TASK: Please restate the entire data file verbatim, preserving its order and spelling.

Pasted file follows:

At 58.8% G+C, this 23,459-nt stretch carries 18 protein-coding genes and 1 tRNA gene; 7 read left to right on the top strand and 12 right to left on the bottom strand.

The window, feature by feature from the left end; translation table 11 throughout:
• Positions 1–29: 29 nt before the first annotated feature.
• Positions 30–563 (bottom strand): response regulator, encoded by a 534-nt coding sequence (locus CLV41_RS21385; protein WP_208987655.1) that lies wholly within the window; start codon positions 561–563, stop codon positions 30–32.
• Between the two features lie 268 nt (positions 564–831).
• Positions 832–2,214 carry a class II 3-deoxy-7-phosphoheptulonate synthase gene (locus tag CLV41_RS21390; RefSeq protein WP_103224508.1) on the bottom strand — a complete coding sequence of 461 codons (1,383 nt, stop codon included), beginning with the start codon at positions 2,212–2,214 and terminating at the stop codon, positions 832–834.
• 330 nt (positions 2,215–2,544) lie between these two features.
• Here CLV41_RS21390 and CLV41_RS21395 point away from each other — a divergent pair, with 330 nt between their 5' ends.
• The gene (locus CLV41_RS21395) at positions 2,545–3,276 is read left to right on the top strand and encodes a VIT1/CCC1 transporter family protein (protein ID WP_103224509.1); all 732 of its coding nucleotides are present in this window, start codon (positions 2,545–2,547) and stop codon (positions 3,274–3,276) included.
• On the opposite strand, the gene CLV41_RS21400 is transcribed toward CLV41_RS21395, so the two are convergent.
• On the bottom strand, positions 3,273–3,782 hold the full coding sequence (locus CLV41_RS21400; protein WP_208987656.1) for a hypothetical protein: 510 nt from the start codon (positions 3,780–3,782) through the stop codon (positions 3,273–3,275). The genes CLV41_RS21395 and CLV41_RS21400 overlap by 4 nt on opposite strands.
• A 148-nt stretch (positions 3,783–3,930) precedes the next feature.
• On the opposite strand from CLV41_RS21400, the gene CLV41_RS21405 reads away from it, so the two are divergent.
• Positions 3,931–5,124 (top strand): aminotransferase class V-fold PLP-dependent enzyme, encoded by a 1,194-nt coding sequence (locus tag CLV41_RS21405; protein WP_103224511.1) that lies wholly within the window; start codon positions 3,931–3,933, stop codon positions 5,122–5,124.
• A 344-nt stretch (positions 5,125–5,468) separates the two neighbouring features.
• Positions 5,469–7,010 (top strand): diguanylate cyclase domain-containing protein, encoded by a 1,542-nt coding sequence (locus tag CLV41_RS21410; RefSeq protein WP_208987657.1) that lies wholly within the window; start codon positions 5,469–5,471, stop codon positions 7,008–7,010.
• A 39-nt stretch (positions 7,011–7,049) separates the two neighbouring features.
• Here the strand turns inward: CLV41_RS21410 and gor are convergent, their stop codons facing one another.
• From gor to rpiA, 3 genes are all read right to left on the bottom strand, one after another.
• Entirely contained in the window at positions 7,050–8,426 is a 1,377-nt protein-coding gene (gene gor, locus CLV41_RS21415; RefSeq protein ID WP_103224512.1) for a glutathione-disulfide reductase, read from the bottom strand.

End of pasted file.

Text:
At 58.8% G+C, this 23,459-nt stretch carries 18 protein-coding genes and 1 tRNA gene; 7 read left to right on the top strand and 12 right to left on the bottom strand.

The window, feature by feature from the left end; translation table 11 throughout:
• Positions 1–29: 29 nt before the first annotated feature.
• Positions 30–563 (bottom strand): response regulator, encoded by a 534-nt coding sequence (locus CLV41_RS21385; protein WP_208987655.1) that lies wholly within the window; start codon positions 561–563, stop codon positions 30–32.
• Between the two features lie 268 nt (positions 564–831).
• Positions 832–2,214 carry a class II 3-deoxy-7-phosphoheptulonate synthase gene (locus tag CLV41_RS21390; RefSeq protein WP_103224508.1) on the bottom strand — a complete coding sequence of 461 codons (1,383 nt, stop codon included), beginning with the start codon at positions 2,212–2,214 and terminating at the stop codon, positions 832–834.
• 330 nt (positions 2,215–2,544) lie between these two features.
• Here CLV41_RS21390 and CLV41_RS21395 point away from each other — a divergent pair, with 330 nt between their 5' ends.
• The gene (locus CLV41_RS21395) at positions 2,545–3,276 is read left to right on the top strand and encodes a VIT1/CCC1 transporter family protein (protein ID WP_103224509.1); all 732 of its coding nucleotides are present in this window, start codon (positions 2,545–2,547) and stop codon (positions 3,274–3,276) included.
• On the opposite strand, the gene CLV41_RS21400 is transcribed toward CLV41_RS21395, so the two are convergent.
• On the bottom strand, positions 3,273–3,782 hold the full coding sequence (locus CLV41_RS21400; protein WP_208987656.1) for a hypothetical protein: 510 nt from the start codon (positions 3,780–3,782) through the stop codon (positions 3,273–3,275). The genes CLV41_RS21395 and CLV41_RS21400 overlap by 4 nt on opposite strands.
• A 148-nt stretch (positions 3,783–3,930) precedes the next feature.
• On the opposite strand from CLV41_RS21400, the gene CLV41_RS21405 reads away from it, so the two are divergent.
• Positions 3,931–5,124 (top strand): aminotransferase class V-fold PLP-dependent enzyme, encoded by a 1,194-nt coding sequence (locus tag CLV41_RS21405; protein WP_103224511.1) that lies wholly within the window; start codon positions 3,931–3,933, stop codon positions 5,122–5,124.
• A 344-nt stretch (positions 5,125–5,468) separates the two neighbouring features.
• Positions 5,469–7,010 (top strand): diguanylate cyclase domain-containing protein, encoded by a 1,542-nt coding sequence (locus tag CLV41_RS21410; RefSeq protein WP_208987657.1) that lies wholly within the window; start codon positions 5,469–5,471, stop codon positions 7,008–7,010.
• A 39-nt stretch (positions 7,011–7,049) separates the two neighbouring features.
• Here the strand turns inward: CLV41_RS21410 and gor are convergent, their stop codons facing one another.
• From gor to rpiA, 3 genes are all read right to left on the bottom strand, one after another.
• Entirely contained in the window at positions 7,050–8,426 is a 1,377-nt protein-coding gene (gene gor, locus CLV41_RS21415; RefSeq protein ID WP_103224512.1) for a glutathione-disulfide reductase, read from the bottom strand.